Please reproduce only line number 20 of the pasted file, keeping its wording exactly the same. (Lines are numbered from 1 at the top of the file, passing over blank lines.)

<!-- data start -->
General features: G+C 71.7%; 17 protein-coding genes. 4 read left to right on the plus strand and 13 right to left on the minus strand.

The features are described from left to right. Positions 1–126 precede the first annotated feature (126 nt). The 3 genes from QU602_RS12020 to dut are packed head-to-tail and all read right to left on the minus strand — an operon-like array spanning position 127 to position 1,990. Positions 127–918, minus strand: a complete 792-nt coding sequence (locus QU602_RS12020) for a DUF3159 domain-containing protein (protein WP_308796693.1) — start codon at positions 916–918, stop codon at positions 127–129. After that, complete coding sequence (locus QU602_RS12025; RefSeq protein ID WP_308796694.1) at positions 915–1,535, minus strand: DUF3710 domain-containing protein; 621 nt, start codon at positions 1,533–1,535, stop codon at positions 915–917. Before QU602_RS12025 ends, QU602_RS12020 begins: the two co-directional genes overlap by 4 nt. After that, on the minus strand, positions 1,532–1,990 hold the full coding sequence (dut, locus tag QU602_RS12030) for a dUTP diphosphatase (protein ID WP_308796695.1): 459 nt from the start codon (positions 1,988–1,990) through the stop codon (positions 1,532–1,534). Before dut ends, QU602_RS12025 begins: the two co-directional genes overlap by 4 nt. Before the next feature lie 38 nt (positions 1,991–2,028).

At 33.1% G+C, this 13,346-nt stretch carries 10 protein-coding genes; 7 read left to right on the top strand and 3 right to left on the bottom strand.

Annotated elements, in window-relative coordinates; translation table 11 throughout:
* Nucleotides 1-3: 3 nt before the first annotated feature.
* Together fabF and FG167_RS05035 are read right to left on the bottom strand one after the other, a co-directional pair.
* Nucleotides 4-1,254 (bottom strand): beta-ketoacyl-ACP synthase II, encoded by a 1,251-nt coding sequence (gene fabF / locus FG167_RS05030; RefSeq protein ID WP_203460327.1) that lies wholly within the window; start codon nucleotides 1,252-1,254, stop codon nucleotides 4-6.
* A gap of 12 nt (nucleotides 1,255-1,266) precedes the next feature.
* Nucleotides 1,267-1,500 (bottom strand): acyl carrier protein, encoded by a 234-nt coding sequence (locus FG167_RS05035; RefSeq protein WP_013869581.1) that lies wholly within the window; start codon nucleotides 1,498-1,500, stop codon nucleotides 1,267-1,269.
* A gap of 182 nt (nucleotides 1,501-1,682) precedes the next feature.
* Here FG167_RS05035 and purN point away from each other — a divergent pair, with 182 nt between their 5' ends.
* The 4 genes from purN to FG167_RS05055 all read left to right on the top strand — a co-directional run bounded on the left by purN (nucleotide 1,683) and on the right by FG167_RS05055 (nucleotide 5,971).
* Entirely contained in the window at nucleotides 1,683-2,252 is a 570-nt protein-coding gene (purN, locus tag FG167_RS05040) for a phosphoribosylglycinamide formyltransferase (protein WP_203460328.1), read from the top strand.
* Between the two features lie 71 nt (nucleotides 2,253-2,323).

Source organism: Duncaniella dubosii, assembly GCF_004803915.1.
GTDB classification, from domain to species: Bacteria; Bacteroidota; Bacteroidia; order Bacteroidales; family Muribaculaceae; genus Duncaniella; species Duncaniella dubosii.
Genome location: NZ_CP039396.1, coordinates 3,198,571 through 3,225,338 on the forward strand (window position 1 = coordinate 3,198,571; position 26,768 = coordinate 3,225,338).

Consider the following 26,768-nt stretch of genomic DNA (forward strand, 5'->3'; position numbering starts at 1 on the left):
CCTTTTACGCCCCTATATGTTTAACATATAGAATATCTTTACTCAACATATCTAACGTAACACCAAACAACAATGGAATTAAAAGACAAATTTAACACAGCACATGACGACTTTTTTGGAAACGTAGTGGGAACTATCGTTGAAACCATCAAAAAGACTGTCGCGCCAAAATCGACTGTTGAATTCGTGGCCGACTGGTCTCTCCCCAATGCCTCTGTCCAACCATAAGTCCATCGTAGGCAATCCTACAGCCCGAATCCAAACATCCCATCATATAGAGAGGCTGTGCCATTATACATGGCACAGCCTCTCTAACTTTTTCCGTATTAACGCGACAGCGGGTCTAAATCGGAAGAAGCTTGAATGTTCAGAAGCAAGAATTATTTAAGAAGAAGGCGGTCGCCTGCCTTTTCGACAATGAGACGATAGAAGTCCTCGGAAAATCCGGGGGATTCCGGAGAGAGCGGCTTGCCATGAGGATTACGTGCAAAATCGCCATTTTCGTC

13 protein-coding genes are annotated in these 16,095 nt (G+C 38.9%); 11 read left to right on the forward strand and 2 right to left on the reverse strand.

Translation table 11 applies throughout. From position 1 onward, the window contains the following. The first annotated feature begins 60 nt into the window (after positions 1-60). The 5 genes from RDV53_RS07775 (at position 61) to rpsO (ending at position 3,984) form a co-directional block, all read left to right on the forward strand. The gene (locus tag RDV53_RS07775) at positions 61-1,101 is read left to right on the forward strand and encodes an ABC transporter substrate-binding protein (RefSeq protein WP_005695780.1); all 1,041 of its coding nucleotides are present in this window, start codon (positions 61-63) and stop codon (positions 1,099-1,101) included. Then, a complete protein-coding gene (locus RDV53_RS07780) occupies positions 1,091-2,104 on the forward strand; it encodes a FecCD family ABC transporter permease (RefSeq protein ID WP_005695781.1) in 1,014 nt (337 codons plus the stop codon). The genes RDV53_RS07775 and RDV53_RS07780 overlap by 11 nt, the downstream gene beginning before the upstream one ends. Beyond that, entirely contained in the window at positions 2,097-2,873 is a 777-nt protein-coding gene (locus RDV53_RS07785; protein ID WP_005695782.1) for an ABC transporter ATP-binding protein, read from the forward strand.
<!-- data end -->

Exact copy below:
13 protein-coding genes are annotated in these 16,095 nt (G+C 38.9%); 11 read left to right on the forward strand and 2 right to left on the reverse strand.